I will say, however, that the interior quality has improved since I last drove an Outlander three years ago.
Getting into the Outlander is akin to slipping into a minivan, as the tall windows, low doorsills, and low armrests made me feel like I was sitting up taller than I was. A good driving position is easy to achieve with the 8-way power adjustments, a feature which the front passenger also enjoys. In the rear, there was decent legroom and shoulder space, considering that it’s a compact utility vehicle.
Thankfully, the plug-in hybrid lacks the standard Outlander’s tiny third-row seat, the space occupied by the battery pack. While some may actually use the seat in case of an emergency, previous experience reveals that it’s so small and restrictive, making it best used for naughty children.
Climate Control System
Like the other controls haphazardly placed around the Outlander’s cabin, the climate controls require a bit of getting used to. The temperature adjustment is integrated into a round button, so you assume that it is a knob to be twisted. But no, it’s actually a disguised rocker switch, so you must push, push, push them up or down.
At least the controls are separated from the Outlander’s yester-tech touchscreen, instead of being integrated into them. A single air conditioning vent helps to cool rear seat occupants, a helpful new feature for 2019.
Save for the tiny and stubby power/volume knob, Mitsubishi integrates all infotainment system controls and functions into its tiny 7-inch touchscreen display, which is flanked by a touch-operated shortcut menu bar. This design requires surgical levels of fingertip accuracy in order to get the function that you want. This is not easy when your eyes are on the road, where they should be, or when the Outlander bounces over a dip or a bump, which is often.
Actually, if you want to much as to change the radio station, you have to dart your eyes from the road to the screen and your finger quite a few times. Yes, there are redundant steering wheel controls, but there are many of those and it’s not readily apparent which button controls what screen. Perhaps with more time, and more patience, it would get easier.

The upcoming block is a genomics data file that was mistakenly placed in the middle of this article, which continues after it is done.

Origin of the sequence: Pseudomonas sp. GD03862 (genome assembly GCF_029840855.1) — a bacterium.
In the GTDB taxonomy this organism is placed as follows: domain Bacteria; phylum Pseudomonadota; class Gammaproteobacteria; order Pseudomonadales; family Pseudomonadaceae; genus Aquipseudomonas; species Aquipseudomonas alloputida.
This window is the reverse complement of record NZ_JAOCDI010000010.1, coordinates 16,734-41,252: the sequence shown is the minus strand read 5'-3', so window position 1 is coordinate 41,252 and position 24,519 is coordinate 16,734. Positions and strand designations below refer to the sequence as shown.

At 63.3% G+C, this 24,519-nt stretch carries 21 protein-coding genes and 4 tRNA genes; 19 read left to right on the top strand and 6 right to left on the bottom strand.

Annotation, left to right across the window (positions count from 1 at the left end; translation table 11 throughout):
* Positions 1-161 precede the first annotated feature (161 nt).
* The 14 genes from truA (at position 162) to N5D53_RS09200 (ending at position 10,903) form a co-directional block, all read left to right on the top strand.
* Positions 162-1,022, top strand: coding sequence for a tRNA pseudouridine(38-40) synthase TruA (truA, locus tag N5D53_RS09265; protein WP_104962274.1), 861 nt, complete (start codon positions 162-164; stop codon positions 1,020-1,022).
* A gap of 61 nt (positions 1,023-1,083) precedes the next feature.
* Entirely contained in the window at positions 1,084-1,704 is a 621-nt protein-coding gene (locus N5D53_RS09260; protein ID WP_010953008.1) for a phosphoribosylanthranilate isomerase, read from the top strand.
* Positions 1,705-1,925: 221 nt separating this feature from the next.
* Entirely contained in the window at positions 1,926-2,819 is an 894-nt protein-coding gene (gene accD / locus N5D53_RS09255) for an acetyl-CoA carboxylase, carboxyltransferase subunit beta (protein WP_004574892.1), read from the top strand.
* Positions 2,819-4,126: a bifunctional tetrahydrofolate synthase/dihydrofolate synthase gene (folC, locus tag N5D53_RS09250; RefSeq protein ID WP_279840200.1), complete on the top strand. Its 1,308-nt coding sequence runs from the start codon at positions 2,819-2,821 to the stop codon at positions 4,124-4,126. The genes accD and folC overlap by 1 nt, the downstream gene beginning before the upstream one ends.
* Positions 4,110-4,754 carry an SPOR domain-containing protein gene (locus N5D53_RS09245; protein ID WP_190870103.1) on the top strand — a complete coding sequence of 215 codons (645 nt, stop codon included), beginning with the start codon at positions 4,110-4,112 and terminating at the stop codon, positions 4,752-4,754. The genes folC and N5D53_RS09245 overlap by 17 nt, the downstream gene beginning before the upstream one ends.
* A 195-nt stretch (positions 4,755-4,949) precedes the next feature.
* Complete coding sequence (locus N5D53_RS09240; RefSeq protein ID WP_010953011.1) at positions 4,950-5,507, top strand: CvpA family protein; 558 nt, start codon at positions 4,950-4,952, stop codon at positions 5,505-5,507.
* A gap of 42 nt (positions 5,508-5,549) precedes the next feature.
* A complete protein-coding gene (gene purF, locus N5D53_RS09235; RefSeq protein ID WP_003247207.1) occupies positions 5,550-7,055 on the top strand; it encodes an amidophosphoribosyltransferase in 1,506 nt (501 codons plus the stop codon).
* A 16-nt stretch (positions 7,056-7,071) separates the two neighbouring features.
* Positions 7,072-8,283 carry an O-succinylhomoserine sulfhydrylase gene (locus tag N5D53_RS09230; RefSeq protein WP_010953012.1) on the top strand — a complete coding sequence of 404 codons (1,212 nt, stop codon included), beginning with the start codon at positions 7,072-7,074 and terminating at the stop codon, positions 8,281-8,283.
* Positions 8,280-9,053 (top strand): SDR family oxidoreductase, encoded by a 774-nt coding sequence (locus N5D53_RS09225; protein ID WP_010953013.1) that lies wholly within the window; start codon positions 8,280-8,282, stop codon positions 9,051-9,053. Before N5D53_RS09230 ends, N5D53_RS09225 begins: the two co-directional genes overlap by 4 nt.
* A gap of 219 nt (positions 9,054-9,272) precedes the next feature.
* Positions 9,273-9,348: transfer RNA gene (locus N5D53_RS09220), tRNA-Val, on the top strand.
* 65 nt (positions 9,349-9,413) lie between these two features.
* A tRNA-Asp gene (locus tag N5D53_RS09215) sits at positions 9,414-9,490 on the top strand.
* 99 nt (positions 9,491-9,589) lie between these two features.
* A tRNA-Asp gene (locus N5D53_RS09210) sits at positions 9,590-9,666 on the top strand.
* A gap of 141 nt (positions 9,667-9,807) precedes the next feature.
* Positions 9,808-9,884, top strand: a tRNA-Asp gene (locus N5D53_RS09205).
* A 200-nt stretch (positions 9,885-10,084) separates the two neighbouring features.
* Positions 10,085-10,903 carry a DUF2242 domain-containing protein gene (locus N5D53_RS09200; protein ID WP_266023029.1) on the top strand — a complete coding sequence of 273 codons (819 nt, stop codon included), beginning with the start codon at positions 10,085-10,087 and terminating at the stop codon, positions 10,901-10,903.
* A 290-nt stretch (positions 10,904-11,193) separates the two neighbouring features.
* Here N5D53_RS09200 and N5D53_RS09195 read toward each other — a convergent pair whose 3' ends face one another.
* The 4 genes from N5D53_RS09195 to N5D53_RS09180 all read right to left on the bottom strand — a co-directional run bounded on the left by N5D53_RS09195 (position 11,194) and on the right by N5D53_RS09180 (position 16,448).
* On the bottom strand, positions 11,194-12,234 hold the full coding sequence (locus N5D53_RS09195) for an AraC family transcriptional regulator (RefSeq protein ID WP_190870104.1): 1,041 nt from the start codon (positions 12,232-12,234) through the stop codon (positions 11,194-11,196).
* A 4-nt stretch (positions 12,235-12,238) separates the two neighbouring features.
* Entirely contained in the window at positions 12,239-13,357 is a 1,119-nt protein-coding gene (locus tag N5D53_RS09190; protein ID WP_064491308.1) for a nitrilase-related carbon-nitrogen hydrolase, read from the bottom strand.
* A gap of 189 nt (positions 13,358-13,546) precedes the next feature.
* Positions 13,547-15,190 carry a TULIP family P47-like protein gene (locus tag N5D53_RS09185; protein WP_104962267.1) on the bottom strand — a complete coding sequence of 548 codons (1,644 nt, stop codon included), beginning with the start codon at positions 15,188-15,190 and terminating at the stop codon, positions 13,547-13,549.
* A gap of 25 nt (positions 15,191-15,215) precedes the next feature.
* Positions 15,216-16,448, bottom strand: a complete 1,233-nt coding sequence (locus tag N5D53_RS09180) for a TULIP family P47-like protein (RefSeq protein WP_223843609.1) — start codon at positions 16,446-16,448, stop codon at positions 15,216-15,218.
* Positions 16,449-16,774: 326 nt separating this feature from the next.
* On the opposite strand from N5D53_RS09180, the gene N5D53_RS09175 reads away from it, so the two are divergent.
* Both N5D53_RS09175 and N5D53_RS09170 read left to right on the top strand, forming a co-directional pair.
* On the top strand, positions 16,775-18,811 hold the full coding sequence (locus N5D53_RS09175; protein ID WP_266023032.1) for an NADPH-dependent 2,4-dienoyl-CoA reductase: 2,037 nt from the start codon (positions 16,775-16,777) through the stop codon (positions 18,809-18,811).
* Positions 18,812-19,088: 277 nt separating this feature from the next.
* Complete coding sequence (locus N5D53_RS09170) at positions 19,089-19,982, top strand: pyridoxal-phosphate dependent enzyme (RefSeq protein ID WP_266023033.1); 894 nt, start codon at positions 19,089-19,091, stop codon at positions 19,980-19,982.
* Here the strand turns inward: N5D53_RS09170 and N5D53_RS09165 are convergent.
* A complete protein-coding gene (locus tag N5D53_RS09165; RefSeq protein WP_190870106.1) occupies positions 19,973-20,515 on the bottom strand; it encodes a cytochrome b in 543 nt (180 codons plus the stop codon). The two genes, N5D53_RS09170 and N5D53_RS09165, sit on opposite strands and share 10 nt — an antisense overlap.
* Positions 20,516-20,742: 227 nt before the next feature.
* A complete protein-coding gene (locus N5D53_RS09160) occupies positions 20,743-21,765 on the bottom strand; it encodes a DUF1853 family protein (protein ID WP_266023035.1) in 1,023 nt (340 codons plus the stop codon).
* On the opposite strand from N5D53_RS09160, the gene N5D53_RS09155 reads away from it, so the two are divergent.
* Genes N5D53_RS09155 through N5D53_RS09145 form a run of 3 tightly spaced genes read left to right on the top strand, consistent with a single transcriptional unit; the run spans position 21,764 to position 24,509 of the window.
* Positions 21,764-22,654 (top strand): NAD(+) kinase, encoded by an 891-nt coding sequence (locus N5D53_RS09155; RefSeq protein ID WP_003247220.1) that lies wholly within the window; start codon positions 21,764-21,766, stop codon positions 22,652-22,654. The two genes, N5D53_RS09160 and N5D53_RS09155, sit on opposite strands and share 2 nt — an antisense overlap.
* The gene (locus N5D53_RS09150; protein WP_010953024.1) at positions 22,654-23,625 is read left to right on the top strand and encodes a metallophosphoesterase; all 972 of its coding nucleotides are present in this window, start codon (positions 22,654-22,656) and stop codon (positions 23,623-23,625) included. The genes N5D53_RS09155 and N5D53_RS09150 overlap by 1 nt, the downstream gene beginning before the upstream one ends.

No native navigation system is available for this SUV, but Apple CarPlay and Android Autos smartphone integration is standard and offers a map, bit of familiarity, and the convenience of simple voice control. “Hey Siri, let’s find some coffee!”
Storage and Space
Depending on the trim level, an Outlander’s cargo space can vary. The regular Outlander’s cargo area holds 10.3 cubic feet of stuff behind the third row of seats and 34.2 cu-ft behind the second-row seats (33.0 cu-ft in the GT). Fold the seats down for maximum volume, and you’ll have 63.3 cu-ft (61.0 for the GT). That maximum number is less than the Honda CR-V and Toyota RAV4.
In the Outlander PHEV, the numbers further shrink because the battery takes up more room. Behind the rear seat, there’s 30.4 cu-ft., while maximum space measures 66.6 cu-ft (62.8 cu-ft in the GT).
Up front in the cabin, the glove box and cup holders are decently sized, but the Outlander doesn’t offer many other nooks, crannies and bins. There is plenty of wasted space on the center console.
Visibility and Safety
With tall windows and slim pillars, the Outlander provides good visibility in every direction. My test vehicle also had a blind spot monitoring system with rear cross-traffic alert, helping a driver to see out. Additional driving aids included adaptive cruise control, forward collision warning with automatic emergency braking, and a lane departure warning system.
If you get into a collision, rest easy knowing that the 2019 Mitsubishi Outlander gets a “Top Safety Pick +” overall protection rating from the Insurance Institute for Highway Safety, while the federal government deems this SUV worthy of a 5-Star overall rating.
Two 60-kW electric motors, powered by a 12-kWh lithium-ion battery, supplement a 2.0-liter 4-cylinder gas engine to create a total of 190 horsepower and an electronic version of Mitsubishi’s Super All-Wheel Control (S-AWC).
The front and rear axles each have their own single-speed transmission gear box, which helps with traction. The park setting for the transmission is located behind the shifter, which is similar to a Toyota Prius in terms of how you choose reverse, neutral and drive settings. The difference here is that the shifter is on the center console, not the dashboard.